The Amazing Miss Cummings An Actress at Work and Play


8m 1975

Brief Synopsis

This short film provides a behind-the-scenes look at child actress Quinn Cummings on the set of the movie "The Goodbye Girl" (1977).

Film Details

Also Known As
Goodby Girl Featurette, The
Genre
Short
Documentary
Release Date
1975
Production Company
Metro-Goldwyn-Mayer Studios Inc.; Warner Bros. Pictures; William C. Riead Productions
Distribution Company
Metro-Goldwyn-Mayer Studios Inc.

Technical Specs

Duration
8m

Synopsis

This short film provides a behind-the-scenes look at child actress Quinn Cummings on the set of the movie "The Goodbye Girl" (1977).

Film Details

Also Known As
Goodby Girl Featurette, The
Genre
Short
Documentary
Release Date
1975
Production Company
Metro-Goldwyn-Mayer Studios Inc.; Warner Bros. Pictures; William C. Riead Productions
Distribution Company
Metro-Goldwyn-Mayer Studios Inc.

Technical Specs

Duration
8m

Articles

Ray Stark (1915-2004)


Ray Stark, the celebrated Hollywood producer who opened the world for Barbra Streisand in Funny Girl (1968), and was a recipient of the distinguished Irving G. Thalberg Award from the Academy of Arts and Sciences for his services to the movie industry, died of natural causes on January 17th in Los Angeles. He was 88.

Born on October 3, 1915 in New York City, Stark was educated at Rutgers University and New York University Law School. After graduation, he started his entertainment career selling radio scripts before he became a literary agent for such notable writers as Ben Hecht, Thomas P. Costain, and Raymond Chandler. After serving in the Navy during World War II, Stark - who had show-business connections through his mother-in-law, Broadway legend Fanny Brice - eventually became a top Hollywood agent at Famous Artists, where he represented such stars as Marilyn Monroe, William Holden, Kirk Douglas, and Lana Turner.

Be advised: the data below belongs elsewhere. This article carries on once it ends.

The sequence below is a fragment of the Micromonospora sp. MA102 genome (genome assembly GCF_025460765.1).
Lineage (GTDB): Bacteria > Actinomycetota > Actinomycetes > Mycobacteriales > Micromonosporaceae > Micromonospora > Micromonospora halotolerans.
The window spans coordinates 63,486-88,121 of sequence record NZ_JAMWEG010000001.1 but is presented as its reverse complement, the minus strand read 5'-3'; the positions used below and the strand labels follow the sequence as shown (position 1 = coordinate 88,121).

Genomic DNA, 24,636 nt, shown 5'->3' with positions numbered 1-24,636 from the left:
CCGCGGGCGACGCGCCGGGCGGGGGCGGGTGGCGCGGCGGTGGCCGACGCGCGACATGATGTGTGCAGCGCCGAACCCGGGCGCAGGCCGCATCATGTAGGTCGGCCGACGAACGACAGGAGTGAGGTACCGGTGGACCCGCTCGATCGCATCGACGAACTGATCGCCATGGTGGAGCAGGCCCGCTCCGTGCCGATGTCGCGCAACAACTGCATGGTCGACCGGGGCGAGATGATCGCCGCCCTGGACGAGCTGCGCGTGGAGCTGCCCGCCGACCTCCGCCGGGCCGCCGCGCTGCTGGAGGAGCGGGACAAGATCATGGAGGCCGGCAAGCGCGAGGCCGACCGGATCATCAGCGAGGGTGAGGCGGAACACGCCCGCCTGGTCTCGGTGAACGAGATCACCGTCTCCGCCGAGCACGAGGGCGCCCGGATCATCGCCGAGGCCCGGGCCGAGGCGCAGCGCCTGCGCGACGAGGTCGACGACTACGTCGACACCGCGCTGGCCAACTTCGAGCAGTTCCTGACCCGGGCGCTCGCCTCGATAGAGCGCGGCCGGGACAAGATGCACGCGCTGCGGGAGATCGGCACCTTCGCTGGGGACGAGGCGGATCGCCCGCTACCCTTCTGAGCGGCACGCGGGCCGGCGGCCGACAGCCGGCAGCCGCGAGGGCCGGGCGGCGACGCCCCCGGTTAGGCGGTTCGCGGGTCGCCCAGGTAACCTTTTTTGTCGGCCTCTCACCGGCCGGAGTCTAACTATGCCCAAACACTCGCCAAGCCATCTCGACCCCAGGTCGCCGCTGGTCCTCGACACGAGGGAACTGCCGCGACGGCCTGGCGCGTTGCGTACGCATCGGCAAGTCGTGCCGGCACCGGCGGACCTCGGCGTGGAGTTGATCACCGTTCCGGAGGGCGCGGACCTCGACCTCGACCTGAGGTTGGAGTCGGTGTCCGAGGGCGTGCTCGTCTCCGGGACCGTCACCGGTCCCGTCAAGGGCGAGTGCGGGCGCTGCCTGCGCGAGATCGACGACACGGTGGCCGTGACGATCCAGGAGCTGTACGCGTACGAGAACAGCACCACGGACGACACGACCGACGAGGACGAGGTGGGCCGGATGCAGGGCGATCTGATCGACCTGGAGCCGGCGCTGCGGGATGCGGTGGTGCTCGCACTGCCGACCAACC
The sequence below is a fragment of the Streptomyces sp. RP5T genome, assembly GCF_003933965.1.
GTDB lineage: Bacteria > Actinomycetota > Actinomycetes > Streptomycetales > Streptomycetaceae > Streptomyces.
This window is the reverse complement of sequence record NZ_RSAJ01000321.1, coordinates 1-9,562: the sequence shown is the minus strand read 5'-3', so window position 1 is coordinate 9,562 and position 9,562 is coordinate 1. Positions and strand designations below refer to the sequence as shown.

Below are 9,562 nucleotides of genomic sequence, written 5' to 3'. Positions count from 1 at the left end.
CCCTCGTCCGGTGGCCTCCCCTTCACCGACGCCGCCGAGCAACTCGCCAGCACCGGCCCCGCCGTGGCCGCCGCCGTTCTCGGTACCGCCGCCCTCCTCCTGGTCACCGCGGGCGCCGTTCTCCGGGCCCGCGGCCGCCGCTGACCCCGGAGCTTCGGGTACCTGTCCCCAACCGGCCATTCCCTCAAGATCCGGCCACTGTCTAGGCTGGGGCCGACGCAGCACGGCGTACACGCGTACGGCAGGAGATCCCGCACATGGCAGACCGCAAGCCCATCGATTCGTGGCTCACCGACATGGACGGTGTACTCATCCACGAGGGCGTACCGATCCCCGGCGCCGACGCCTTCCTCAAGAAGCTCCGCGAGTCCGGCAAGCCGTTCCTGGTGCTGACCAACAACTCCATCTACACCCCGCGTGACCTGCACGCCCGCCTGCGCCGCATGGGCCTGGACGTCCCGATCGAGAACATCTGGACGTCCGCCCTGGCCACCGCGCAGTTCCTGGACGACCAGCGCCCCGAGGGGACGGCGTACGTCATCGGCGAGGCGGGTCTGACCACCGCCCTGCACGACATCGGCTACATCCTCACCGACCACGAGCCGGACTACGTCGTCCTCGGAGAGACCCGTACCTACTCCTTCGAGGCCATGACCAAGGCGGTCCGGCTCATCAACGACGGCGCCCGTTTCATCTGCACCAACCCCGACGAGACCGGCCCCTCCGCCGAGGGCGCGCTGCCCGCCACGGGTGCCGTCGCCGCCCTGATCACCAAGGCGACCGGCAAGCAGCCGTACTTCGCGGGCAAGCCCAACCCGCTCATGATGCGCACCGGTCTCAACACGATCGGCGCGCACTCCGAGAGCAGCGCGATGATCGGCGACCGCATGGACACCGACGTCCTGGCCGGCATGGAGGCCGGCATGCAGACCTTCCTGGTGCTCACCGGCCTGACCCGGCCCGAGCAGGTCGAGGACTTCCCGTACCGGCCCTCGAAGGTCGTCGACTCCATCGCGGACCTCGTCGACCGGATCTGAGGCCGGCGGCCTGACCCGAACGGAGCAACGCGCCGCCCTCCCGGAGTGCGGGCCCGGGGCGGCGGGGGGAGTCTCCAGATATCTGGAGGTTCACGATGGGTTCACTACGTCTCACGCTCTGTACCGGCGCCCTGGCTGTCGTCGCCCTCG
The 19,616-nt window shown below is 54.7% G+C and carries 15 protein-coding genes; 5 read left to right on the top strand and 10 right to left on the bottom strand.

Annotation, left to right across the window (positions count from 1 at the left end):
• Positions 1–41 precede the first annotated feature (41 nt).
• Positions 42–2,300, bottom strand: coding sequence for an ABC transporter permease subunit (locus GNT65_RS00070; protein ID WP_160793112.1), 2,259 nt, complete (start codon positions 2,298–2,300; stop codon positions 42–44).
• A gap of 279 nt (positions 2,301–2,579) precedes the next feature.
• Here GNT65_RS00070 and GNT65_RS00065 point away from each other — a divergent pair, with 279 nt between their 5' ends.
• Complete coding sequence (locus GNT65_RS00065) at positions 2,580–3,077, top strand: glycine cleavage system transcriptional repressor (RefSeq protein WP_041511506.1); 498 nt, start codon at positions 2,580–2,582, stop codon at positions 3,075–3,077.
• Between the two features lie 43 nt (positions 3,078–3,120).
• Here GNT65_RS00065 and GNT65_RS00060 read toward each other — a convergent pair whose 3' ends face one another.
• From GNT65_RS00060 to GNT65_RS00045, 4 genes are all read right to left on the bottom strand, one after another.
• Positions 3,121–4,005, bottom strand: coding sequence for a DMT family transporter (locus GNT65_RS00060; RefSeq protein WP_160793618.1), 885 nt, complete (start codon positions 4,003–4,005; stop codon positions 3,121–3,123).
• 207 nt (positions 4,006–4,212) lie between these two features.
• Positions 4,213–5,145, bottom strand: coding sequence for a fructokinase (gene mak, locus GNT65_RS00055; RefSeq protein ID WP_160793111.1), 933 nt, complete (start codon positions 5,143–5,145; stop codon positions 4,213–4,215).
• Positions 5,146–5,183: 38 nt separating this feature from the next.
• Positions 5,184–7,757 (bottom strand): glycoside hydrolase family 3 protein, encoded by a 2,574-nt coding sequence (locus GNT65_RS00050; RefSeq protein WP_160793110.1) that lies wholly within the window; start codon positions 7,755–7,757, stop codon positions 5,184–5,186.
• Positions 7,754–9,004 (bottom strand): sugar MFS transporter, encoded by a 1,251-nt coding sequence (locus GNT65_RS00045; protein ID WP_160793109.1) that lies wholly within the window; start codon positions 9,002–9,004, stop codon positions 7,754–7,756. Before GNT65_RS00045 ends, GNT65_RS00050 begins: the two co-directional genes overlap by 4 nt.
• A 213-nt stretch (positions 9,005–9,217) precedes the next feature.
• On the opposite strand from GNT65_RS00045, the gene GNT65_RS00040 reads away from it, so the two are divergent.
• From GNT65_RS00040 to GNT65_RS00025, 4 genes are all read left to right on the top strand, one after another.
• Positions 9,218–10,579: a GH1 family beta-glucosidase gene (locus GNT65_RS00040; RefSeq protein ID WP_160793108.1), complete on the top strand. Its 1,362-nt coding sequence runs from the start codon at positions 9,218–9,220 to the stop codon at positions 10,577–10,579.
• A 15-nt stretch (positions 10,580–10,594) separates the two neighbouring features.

By 1957, Stark was hungry to develop more of a taste in the film business, so he formed a partnership with fellow producer Elliott Hyman to create the independent movie firm, Seven Arts Productions. Stark's first film production credit was the popular drama The World of Suzie Wong (1960) starring William Holden and Nancy Kwan; and he followed that up with an adaptation of Tennessee Williams' superb Night of the Iguana (1964) with Richard Burton, Deborah Kerr and Ava Gardner.